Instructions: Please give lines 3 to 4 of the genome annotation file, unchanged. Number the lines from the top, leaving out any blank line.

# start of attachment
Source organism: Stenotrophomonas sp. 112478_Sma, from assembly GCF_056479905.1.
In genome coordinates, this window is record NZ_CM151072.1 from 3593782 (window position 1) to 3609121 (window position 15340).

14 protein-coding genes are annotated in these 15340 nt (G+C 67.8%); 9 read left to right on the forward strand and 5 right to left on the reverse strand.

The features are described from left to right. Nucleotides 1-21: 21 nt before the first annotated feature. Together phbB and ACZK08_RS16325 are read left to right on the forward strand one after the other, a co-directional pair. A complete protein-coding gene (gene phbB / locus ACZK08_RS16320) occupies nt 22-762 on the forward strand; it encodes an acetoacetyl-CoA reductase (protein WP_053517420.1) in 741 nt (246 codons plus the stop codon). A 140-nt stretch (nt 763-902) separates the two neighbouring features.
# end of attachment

14 protein-coding genes are annotated in these 15340 nt (G+C 67.8%); 9 read left to right on the forward strand and 5 right to left on the reverse strand.

The features are described from left to right. Nucleotides 1-21: 21 nt before the first annotated feature. Together phbB and ACZK08_RS16325 are read left to right on the forward strand one after the other, a co-directional pair. A complete protein-coding gene (gene phbB / locus ACZK08_RS16320) occupies nt 22-762 on the forward strand; it encodes an acetoacetyl-CoA reductase (protein WP_053517420.1) in 741 nt (246 codons plus the stop codon). A 140-nt stretch (nt 763-902) separates the two neighbouring features.